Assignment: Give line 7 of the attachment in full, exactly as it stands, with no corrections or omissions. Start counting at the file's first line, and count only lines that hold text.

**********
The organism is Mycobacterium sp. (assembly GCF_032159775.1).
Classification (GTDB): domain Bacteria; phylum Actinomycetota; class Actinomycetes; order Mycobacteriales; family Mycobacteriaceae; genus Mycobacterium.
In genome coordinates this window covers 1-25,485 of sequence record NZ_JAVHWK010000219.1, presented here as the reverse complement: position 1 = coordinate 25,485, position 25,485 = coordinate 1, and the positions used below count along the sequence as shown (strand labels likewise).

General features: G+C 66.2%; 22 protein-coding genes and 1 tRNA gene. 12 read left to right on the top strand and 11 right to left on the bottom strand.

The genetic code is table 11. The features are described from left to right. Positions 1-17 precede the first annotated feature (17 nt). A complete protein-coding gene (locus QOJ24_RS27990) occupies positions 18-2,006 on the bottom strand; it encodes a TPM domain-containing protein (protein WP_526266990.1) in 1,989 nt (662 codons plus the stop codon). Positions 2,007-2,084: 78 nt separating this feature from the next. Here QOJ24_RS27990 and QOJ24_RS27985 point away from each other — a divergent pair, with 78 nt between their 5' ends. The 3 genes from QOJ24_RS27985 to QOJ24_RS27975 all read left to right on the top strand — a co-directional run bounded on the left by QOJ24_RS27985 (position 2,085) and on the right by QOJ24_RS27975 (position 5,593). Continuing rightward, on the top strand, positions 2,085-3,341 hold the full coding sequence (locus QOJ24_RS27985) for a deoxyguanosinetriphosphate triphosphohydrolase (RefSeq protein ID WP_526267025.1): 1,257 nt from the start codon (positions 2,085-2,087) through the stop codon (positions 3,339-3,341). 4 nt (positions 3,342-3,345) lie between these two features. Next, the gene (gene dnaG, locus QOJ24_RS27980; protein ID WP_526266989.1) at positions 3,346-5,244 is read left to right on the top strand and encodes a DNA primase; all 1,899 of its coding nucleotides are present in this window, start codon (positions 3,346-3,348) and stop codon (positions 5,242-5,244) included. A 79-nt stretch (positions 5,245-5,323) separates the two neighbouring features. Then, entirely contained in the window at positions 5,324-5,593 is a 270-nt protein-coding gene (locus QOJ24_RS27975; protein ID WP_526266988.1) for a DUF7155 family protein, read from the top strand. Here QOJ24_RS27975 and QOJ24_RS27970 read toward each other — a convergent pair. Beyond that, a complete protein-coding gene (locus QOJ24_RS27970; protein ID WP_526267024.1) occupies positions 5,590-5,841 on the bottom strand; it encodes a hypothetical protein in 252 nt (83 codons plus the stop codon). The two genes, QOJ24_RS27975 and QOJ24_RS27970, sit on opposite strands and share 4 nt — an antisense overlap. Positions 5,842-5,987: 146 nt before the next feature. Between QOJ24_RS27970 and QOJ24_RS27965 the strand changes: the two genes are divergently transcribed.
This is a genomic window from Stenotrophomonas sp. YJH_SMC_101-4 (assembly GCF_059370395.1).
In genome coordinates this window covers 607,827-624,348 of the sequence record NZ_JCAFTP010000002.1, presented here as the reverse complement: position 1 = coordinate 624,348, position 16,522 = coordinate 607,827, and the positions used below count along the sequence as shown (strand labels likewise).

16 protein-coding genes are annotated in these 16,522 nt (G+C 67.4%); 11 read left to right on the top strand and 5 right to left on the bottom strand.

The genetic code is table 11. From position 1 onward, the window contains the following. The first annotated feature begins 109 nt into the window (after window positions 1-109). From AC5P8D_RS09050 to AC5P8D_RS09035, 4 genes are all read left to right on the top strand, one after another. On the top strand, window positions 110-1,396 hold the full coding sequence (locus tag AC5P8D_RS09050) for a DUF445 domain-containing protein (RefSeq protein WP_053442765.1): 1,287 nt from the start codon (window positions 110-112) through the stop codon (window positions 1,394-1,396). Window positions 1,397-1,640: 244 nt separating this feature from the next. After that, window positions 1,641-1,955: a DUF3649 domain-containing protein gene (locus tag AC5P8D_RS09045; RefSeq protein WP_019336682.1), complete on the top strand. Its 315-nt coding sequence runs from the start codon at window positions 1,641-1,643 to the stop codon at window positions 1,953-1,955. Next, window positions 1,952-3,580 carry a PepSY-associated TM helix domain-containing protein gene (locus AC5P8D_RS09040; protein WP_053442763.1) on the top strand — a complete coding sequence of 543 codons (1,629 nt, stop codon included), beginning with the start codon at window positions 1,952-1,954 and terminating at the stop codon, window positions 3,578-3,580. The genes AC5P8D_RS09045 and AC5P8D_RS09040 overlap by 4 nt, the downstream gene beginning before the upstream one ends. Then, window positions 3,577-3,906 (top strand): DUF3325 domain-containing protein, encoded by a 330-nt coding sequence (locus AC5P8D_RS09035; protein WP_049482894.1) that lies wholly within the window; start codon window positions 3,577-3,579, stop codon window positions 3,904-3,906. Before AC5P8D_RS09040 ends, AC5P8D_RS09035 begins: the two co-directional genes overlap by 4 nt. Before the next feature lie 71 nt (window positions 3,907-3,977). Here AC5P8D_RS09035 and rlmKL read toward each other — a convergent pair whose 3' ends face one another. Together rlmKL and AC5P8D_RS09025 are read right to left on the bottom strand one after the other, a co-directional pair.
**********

In genome coordinates this window covers 607,827-624,348 of the sequence record NZ_JCAFTP010000002.1, presented here as the reverse complement: position 1 = coordinate 624,348, position 16,522 = coordinate 607,827, and the positions used below count along the sequence as shown (strand labels likewise).